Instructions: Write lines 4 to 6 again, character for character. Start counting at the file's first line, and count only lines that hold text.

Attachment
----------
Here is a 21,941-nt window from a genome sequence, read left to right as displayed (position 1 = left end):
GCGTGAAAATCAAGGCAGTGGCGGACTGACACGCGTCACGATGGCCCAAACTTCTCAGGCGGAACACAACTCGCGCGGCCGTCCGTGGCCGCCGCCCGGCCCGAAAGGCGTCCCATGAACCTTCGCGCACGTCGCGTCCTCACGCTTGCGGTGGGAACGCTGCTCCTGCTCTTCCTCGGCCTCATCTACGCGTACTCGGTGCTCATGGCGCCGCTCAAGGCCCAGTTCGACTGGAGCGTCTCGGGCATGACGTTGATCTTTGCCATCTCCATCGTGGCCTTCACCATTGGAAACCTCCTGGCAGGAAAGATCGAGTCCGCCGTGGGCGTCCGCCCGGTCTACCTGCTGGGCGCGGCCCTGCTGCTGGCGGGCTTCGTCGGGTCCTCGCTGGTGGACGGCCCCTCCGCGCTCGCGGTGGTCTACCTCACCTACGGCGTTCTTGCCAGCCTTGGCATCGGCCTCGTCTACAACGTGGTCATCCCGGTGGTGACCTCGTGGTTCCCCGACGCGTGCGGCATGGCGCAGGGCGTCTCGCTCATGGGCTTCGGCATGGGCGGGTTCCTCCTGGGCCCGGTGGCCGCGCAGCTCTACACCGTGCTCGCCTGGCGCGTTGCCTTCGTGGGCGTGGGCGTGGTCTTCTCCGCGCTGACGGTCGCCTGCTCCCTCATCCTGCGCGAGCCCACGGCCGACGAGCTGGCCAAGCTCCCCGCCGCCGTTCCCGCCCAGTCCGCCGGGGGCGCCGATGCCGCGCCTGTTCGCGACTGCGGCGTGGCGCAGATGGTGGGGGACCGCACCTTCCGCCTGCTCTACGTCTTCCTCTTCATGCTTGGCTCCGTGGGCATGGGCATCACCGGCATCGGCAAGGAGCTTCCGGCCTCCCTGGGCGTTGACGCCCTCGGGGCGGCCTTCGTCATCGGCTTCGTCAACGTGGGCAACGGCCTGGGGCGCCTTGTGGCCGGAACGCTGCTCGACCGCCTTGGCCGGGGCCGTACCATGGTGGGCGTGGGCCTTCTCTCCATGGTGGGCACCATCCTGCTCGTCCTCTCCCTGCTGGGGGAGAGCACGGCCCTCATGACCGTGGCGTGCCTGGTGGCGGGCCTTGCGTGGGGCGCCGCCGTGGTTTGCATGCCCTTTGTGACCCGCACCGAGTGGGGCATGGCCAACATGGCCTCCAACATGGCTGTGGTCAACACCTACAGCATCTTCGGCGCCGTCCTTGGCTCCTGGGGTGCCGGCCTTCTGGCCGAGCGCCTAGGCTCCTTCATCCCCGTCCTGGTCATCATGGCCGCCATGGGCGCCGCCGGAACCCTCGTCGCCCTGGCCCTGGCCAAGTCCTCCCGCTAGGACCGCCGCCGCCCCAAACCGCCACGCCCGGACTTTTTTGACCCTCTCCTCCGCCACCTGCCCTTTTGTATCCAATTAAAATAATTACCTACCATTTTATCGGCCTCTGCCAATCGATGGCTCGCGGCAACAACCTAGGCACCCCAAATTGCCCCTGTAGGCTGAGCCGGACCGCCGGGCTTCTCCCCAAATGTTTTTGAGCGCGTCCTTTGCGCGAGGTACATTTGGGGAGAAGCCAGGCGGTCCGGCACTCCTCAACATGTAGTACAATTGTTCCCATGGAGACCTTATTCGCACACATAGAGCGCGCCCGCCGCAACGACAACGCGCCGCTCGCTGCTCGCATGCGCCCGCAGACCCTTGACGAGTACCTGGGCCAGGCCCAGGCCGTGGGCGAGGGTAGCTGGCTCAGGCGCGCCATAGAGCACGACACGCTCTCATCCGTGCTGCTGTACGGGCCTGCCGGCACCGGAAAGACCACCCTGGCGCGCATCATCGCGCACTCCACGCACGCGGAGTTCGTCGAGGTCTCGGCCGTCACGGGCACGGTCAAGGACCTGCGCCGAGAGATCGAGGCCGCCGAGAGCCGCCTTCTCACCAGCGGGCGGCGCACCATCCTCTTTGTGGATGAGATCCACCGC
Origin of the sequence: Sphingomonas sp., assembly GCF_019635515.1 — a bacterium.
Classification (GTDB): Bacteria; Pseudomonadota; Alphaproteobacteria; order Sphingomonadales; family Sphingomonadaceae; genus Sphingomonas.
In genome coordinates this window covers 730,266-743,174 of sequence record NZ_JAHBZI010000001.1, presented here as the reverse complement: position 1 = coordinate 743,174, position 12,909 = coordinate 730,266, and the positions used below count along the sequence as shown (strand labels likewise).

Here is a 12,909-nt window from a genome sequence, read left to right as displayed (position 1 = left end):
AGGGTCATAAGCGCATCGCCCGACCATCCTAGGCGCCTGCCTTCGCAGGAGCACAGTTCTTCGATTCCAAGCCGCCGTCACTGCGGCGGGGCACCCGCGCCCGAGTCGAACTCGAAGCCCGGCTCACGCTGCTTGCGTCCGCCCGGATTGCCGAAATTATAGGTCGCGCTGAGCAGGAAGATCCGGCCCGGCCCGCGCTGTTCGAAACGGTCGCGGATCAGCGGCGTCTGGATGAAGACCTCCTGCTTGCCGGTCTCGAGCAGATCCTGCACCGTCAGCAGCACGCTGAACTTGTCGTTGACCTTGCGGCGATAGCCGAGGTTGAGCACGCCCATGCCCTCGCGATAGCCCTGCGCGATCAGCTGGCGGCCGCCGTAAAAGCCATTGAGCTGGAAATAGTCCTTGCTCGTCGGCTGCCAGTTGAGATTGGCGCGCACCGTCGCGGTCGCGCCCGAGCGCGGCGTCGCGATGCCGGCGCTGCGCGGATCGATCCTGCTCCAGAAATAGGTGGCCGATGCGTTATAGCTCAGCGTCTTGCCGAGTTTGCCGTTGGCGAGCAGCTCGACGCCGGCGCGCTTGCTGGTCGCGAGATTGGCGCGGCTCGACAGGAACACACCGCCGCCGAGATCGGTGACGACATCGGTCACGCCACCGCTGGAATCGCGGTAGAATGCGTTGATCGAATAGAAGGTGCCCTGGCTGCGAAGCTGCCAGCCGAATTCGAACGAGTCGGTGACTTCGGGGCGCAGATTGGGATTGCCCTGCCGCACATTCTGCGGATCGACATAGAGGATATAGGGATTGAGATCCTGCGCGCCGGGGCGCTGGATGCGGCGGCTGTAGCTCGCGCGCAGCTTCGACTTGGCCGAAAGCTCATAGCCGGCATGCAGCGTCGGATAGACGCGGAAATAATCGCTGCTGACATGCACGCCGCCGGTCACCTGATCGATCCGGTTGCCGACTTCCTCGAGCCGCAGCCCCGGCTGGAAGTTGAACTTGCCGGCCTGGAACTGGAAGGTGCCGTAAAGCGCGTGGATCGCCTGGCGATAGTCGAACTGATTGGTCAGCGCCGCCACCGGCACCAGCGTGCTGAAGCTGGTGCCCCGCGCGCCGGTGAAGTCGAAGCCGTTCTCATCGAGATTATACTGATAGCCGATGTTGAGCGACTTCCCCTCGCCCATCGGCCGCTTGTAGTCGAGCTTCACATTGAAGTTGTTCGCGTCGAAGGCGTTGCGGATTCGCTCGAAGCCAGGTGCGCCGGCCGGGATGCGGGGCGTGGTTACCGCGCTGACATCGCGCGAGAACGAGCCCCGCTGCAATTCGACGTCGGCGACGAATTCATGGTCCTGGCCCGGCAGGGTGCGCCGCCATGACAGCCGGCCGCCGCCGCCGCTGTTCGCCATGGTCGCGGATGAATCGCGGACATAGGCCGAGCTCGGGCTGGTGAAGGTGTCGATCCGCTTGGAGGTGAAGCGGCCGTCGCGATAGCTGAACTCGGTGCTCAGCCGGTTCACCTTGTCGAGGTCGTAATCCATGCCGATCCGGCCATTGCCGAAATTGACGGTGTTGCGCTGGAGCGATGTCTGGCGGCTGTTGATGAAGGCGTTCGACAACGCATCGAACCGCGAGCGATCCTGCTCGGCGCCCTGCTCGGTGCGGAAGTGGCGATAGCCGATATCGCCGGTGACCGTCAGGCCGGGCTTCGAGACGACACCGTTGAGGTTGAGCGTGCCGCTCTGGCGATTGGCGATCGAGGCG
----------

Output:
Classification (GTDB): Bacteria; Pseudomonadota; Alphaproteobacteria; order Sphingomonadales; family Sphingomonadaceae; genus Sphingomonas.
In genome coordinates this window covers 730,266-743,174 of sequence record NZ_JAHBZI010000001.1, presented here as the reverse complement: position 1 = coordinate 743,174, position 12,909 = coordinate 730,266, and the positions used below count along the sequence as shown (strand labels likewise).

Here is a 12,909-nt window from a genome sequence, read left to right as displayed (position 1 = left end):